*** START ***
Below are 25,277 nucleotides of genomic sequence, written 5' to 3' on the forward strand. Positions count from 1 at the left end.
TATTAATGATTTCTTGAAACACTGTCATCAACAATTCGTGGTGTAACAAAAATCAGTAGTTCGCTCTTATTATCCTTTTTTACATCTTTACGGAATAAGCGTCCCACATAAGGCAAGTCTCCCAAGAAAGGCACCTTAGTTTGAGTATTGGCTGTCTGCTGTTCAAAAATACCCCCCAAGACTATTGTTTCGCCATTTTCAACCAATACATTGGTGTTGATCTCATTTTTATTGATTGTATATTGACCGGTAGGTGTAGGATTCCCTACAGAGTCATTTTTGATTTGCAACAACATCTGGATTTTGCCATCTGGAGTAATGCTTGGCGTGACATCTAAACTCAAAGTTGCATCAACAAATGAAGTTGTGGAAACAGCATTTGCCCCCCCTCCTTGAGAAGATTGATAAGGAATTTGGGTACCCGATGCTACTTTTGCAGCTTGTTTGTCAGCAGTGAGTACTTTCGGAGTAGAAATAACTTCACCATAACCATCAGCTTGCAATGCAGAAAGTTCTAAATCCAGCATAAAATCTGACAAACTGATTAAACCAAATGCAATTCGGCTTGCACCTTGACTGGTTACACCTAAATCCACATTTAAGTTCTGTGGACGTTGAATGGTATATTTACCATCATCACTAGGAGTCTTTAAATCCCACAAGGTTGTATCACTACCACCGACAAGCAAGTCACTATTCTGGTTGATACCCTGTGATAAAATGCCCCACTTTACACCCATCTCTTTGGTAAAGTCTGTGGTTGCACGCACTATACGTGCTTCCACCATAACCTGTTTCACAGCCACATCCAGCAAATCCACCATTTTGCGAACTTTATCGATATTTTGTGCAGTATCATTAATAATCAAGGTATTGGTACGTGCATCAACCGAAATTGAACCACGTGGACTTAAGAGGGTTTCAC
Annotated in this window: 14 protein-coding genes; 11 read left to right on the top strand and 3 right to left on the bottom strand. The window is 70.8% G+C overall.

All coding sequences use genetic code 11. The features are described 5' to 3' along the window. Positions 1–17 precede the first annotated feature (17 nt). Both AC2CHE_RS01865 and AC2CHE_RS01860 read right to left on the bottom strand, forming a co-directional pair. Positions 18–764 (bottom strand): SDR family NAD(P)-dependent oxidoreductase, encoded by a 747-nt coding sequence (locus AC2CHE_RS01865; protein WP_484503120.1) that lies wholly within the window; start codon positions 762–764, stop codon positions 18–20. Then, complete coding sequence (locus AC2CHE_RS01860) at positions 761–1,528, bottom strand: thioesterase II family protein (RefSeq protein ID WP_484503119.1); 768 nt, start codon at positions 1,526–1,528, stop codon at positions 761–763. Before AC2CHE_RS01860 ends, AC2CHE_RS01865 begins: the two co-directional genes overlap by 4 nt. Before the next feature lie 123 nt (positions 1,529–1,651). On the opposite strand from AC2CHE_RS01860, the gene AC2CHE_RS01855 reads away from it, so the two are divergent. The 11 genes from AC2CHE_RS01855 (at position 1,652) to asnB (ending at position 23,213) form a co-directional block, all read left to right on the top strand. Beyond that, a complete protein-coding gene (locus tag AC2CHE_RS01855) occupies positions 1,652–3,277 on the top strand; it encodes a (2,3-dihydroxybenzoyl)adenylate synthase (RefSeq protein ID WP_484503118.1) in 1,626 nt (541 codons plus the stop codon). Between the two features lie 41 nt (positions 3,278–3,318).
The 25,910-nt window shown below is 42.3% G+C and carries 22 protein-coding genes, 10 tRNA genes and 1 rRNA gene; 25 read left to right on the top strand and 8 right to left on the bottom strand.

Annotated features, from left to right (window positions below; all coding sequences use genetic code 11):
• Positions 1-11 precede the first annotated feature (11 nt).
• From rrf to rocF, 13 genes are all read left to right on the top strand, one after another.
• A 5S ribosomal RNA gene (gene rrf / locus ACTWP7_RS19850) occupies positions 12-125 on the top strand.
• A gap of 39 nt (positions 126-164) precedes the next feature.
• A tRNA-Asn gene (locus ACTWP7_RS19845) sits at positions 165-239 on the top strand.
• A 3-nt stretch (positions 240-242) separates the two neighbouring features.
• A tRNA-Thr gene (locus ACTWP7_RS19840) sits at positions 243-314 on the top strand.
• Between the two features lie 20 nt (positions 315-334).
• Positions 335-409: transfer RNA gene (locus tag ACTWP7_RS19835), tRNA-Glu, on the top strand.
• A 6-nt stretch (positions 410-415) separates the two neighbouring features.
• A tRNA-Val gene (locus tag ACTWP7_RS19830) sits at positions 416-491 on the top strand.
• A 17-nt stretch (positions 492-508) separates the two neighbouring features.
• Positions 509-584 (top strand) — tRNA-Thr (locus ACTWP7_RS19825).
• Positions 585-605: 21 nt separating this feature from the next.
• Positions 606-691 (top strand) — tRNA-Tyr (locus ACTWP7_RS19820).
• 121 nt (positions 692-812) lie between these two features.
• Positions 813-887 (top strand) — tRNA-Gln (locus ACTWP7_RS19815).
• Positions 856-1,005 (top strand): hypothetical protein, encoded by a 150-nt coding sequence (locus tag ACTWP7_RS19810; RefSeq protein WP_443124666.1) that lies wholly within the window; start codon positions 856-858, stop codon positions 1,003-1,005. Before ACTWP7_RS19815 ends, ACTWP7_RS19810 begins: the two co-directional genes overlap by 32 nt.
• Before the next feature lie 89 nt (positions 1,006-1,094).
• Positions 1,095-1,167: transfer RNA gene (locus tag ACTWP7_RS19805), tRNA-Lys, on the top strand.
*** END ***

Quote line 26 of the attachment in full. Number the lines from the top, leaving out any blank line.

• Positions 1,095-1,167: transfer RNA gene (locus tag ACTWP7_RS19805), tRNA-Lys, on the top strand.